Ardea americana Linnaeus, 1758, Hudson Bay, Canada. Monotypic.
OTHER COMMON NAMES
English: Whooper, big white crane; French: Grue blanche; German: Schreikranich; Spanish: Grulla Trompetera.
Height 5 ft (150 cm), wingspan 7–8 ft (200–230 cm). Weight: male 16 lb (7.3 kg), female 14 lb (6.4 kg). White with black wingtips, legs, and feet; black facial markings; and a bare patch of red skin on its head.
Wood Buffalo National Park in west-central Canada; winters at Aransas National Wildlife Refuge on the Gulf Coast of Texas.
Currently use ponds and marshes; historically used potholes and other wetlands of North American plains and prairies. Winter habitat includes coastal marshes.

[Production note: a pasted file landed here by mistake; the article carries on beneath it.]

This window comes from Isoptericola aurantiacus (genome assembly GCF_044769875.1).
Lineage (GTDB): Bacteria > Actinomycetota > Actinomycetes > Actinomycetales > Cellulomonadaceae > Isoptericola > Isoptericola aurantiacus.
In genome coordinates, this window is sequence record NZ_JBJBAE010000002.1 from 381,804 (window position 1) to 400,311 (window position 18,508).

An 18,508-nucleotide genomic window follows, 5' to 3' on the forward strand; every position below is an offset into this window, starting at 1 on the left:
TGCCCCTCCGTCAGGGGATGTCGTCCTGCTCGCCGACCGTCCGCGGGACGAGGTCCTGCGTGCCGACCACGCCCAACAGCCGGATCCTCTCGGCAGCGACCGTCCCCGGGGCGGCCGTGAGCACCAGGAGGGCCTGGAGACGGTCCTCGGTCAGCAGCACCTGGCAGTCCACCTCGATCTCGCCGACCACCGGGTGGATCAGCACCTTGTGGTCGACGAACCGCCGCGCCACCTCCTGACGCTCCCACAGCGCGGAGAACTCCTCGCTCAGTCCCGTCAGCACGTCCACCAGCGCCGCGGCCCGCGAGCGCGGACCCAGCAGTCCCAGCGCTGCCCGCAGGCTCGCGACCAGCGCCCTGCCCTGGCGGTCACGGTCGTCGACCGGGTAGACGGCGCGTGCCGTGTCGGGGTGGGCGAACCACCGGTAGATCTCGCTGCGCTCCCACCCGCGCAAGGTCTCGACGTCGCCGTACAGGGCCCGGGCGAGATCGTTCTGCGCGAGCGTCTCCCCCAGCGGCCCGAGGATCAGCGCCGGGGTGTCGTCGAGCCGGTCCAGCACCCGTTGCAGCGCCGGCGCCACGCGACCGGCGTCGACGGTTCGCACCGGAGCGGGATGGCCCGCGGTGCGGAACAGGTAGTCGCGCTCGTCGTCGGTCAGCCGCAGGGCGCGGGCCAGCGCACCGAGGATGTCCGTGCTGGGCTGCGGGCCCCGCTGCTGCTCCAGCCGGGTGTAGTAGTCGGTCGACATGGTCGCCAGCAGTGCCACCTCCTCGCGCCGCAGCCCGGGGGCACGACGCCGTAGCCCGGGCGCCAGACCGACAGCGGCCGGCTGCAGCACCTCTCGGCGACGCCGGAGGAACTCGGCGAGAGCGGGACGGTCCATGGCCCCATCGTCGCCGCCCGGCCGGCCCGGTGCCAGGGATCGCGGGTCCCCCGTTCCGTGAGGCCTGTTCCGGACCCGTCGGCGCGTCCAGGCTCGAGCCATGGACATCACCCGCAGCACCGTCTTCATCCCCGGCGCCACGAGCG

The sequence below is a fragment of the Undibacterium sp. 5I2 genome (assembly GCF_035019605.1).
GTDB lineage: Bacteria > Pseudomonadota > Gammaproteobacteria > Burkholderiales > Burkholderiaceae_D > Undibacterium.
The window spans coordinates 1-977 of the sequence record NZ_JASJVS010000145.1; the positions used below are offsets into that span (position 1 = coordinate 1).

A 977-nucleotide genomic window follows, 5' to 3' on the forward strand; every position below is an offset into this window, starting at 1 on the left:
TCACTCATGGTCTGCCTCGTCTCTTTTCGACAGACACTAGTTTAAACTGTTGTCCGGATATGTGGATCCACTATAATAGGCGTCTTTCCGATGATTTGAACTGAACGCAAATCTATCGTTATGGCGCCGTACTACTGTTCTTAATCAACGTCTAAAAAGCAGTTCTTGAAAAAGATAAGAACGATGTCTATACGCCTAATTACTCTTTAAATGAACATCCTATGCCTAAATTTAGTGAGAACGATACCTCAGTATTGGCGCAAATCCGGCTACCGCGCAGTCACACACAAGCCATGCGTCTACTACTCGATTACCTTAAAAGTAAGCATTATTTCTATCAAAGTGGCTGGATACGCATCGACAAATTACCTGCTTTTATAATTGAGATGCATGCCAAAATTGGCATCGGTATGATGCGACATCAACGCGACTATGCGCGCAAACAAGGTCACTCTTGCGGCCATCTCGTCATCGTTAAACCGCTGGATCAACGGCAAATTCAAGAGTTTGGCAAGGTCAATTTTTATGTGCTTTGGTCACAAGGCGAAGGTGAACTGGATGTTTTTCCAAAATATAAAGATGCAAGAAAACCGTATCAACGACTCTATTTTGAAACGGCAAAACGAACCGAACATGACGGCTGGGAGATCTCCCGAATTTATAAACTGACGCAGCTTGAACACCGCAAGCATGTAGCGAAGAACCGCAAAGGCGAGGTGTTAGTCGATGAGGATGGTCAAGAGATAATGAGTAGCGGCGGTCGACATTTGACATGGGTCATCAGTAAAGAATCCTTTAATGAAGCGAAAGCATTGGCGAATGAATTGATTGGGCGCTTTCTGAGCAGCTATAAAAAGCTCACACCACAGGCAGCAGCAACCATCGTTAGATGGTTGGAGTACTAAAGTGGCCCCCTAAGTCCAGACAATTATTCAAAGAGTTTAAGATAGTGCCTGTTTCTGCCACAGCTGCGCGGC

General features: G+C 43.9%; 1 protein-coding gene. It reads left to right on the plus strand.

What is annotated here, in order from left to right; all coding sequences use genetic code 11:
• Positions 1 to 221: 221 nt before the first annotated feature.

Wild flock is migratory, as well as an experimental flock in the Rocky Mountains. An experimental flock in Florida is nonmigratory, and has dispersed from its original release area.
FEEDING ECOLOGY AND DIET
Omnivorous, its diet includes blue crabs, small fish, rodents, berries, tubers, grain, insects, and other invertebrates.
Whooping cranes are monogamous. Both parents take turns incubating two eggs for a period of 29–30 days. Both eggs may hatch, but usually only one chick survives the first few months to reach fledging age.
Endangered, and listed on CITES Appendix I.
SIGNIFICANCE TO HUMANS
After near extinction and subsequent precarious recovery, it has become a symbol of conservation in North America.
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